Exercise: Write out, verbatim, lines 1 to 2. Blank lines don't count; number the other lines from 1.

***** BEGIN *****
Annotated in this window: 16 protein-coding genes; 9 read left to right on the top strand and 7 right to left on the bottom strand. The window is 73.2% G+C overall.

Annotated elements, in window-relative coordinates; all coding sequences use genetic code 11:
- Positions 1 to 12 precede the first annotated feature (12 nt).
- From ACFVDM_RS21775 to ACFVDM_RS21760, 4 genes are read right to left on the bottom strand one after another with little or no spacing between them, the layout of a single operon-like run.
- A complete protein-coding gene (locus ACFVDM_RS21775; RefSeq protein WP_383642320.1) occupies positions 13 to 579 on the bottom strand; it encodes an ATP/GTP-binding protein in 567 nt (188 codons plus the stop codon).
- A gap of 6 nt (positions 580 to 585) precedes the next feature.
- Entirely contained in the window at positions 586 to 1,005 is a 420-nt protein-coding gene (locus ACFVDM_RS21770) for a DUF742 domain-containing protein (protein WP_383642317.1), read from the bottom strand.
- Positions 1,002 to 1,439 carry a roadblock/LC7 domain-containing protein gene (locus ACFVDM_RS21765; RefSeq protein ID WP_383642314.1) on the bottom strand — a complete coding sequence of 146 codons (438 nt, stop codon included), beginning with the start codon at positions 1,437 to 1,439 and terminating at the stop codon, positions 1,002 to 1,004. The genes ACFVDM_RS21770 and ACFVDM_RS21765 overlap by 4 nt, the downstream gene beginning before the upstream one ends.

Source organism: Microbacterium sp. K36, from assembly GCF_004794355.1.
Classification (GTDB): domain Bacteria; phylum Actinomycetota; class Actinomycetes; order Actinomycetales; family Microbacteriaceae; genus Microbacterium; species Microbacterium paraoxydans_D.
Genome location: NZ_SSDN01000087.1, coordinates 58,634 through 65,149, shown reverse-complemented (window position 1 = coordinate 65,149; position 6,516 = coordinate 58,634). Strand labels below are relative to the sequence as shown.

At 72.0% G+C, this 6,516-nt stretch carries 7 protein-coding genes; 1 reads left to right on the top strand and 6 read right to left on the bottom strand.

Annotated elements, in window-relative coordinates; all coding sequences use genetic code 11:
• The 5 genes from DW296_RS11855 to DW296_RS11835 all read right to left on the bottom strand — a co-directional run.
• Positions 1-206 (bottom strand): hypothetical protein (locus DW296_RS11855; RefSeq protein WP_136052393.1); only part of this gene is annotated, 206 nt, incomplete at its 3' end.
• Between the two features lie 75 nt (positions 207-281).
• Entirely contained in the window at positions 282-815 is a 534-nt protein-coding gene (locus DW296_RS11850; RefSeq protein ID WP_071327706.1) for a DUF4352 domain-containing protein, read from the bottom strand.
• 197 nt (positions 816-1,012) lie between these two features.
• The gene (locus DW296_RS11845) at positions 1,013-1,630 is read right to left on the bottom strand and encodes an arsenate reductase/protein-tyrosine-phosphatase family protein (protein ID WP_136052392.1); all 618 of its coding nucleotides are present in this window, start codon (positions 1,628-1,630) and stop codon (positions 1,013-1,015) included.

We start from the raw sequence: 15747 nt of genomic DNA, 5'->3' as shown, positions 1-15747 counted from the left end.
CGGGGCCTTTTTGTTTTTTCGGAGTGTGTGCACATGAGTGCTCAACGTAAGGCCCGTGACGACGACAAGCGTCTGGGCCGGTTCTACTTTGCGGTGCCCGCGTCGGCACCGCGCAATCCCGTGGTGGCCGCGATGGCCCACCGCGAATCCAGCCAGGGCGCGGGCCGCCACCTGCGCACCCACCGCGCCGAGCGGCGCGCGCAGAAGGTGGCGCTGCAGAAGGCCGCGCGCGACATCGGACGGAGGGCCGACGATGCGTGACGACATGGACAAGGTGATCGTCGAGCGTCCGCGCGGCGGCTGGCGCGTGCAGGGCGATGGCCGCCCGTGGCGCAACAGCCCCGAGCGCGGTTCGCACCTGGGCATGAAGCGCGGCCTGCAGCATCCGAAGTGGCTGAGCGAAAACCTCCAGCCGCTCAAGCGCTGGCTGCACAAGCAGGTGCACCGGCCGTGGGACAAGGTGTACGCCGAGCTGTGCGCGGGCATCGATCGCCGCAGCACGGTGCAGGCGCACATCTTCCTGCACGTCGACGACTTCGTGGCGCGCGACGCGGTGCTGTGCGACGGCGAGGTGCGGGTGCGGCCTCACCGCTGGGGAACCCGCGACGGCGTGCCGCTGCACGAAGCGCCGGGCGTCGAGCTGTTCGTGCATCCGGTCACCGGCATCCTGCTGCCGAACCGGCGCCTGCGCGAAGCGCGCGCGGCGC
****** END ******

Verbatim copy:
Annotated in this window: 16 protein-coding genes; 9 read left to right on the top strand and 7 right to left on the bottom strand. The window is 73.2% G+C overall.

Annotated elements, in window-relative coordinates; all coding sequences use genetic code 11: